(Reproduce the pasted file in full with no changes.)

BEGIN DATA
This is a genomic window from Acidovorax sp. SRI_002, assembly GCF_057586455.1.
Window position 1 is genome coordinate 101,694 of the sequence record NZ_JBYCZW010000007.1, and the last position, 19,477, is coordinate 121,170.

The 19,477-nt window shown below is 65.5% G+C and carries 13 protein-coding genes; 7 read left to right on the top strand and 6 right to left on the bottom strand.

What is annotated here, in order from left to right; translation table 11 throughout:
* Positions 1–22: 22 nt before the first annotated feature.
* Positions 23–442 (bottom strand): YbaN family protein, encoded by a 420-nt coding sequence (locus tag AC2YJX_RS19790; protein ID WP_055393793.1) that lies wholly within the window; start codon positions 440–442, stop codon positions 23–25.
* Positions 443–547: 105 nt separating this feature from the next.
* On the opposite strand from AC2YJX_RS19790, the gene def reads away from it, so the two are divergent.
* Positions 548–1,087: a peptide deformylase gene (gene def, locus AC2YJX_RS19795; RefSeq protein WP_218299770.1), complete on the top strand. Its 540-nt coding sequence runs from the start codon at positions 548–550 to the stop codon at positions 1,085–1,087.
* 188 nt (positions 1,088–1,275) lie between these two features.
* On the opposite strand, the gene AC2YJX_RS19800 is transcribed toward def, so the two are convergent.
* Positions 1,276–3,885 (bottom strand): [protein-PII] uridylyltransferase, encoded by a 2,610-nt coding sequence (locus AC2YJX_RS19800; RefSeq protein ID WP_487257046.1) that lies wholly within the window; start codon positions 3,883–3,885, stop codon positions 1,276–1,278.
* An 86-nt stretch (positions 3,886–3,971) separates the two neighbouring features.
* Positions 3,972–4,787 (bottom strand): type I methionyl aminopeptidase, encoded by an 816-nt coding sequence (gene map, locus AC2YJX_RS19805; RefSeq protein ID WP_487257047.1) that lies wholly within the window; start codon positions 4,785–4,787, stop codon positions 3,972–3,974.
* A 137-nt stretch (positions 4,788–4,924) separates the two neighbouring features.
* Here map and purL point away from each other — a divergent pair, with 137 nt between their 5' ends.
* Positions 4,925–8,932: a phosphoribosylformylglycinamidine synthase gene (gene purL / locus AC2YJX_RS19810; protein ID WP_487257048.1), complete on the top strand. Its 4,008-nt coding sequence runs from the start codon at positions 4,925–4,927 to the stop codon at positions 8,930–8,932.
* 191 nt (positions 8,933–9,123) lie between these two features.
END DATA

This is a genomic window from Acidovorax sp. SRI_002, assembly GCF_057586455.1.
Window position 1 is genome coordinate 101,694 of the sequence record NZ_JBYCZW010000007.1, and the last position, 19,477, is coordinate 121,170.

The 19,477-nt window shown below is 65.5% G+C and carries 13 protein-coding genes; 7 read left to right on the top strand and 6 right to left on the bottom strand.

What is annotated here, in order from left to right; translation table 11 throughout:
* Positions 1–22: 22 nt before the first annotated feature.
* Positions 23–442 (bottom strand): YbaN family protein, encoded by a 420-nt coding sequence (locus tag AC2YJX_RS19790; protein ID WP_055393793.1) that lies wholly within the window; start codon positions 440–442, stop codon positions 23–25.
* Positions 443–547: 105 nt separating this feature from the next.
* On the opposite strand from AC2YJX_RS19790, the gene def reads away from it, so the two are divergent.
* Positions 548–1,087: a peptide deformylase gene (gene def, locus AC2YJX_RS19795; RefSeq protein WP_218299770.1), complete on the top strand. Its 540-nt coding sequence runs from the start codon at positions 548–550 to the stop codon at positions 1,085–1,087.
* 188 nt (positions 1,088–1,275) lie between these two features.
* On the opposite strand, the gene AC2YJX_RS19800 is transcribed toward def, so the two are convergent.
* Positions 1,276–3,885 (bottom strand): [protein-PII] uridylyltransferase, encoded by a 2,610-nt coding sequence (locus AC2YJX_RS19800; RefSeq protein ID WP_487257046.1) that lies wholly within the window; start codon positions 3,883–3,885, stop codon positions 1,276–1,278.
* An 86-nt stretch (positions 3,886–3,971) separates the two neighbouring features.
* Positions 3,972–4,787 (bottom strand): type I methionyl aminopeptidase, encoded by an 816-nt coding sequence (gene map, locus AC2YJX_RS19805; RefSeq protein ID WP_487257047.1) that lies wholly within the window; start codon positions 4,785–4,787, stop codon positions 3,972–3,974.
* A 137-nt stretch (positions 4,788–4,924) separates the two neighbouring features.
* Here map and purL point away from each other — a divergent pair, with 137 nt between their 5' ends.
* Positions 4,925–8,932: a phosphoribosylformylglycinamidine synthase gene (gene purL / locus AC2YJX_RS19810; protein ID WP_487257048.1), complete on the top strand. Its 4,008-nt coding sequence runs from the start codon at positions 4,925–4,927 to the stop codon at positions 8,930–8,932.
* 191 nt (positions 8,933–9,123) lie between these two features.